Women's reproduction dominates recent political platforms and debates. However, relatively little attention has focused on the criminal law of pregnancy. Since the late 1980s, state legislatures have enacted punitive feticide laws that apply to a broad range of activities, including falling down steps, suffering drug addiction, refusing cesarean sections, and attempting suicide. In the 47th annual Leary Lecture, to be held on November 5 at 12:15 p.m., law professor Michele Bratcher Goodwin examines the expanded use of criminal laws to shape new reproductive health norms.
Associate Dean Leslie Francis, director of the College of Law’s Center for Law and Biomedical Sciences, predicts that Professor Goodwin’s lecture, which is free and open to the public, will “bring Goodwin’s far-reaching, scholarly, and critical approach to an important problem of social justice facing women in the United States today. Goodwin is famous for her work on organ tracking, baby selling, and the ethical significance of new medical technologies. She is truly a leader in bringing together fields as diverse as criminal law and bioethics.”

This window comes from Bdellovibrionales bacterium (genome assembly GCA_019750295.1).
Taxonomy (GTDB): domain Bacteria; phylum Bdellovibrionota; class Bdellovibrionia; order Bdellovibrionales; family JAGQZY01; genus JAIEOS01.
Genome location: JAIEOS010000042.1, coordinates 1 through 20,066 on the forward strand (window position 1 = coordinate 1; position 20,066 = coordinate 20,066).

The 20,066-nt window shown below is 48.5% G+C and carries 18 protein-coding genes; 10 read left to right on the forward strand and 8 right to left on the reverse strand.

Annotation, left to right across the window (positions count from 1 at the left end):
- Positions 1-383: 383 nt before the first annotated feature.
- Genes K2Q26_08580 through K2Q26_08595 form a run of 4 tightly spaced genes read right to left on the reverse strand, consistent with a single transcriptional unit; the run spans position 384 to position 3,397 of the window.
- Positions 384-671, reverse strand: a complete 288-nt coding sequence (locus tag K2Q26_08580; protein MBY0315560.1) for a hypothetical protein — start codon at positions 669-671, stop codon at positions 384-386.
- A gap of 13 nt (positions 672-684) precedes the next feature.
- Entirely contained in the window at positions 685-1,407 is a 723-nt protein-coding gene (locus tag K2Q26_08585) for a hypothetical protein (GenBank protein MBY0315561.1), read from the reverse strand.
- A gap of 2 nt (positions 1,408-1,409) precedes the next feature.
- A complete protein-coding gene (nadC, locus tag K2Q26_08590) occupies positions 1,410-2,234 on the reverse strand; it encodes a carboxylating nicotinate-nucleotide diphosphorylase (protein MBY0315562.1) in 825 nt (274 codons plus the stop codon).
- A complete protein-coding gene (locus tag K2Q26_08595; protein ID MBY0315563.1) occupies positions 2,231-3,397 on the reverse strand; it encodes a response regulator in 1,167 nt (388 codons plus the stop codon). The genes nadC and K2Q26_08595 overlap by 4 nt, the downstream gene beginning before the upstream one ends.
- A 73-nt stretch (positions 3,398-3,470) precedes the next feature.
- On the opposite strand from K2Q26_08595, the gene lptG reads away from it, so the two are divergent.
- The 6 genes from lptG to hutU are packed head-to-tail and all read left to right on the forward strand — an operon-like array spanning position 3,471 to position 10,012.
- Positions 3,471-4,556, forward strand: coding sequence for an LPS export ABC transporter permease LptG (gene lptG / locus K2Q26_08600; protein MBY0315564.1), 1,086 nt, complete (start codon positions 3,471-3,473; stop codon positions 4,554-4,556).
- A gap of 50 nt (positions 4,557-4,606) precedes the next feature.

Michele Bratcher Goodwin is the Everett Fraser Professor in Law at the University of Minnesota. She holds joint appointments at the University of Minnesota Medical School and the University of Minnesota School of Public Health. Professor Goodwin served as a Visiting Professor at the University of Chicago and as a Visiting Scholar at the University of California-Berkeley.
The 47th Annual Leary Lecture, “The New Reproductive Battlefront: Law, Medicine and the Cultural Politics of Pregnancy,” will be held on Monday, November 5 at 12: 15 p.m. in the College of Law’s Sutherland Moot Court Room. The event will be streamed live at ulaw.tv and archived for future viewing. One hour free CLE (applied for). A complimentary lunch will be provided for attendees. Free parking is available in the Rice-Eccles Stadium parking lot.
The Leary Lecture is named in honor of William H. Leary, the College of Law’s dean from 1915 to 1951, who was renowned for his intellectual rigor and love of teaching.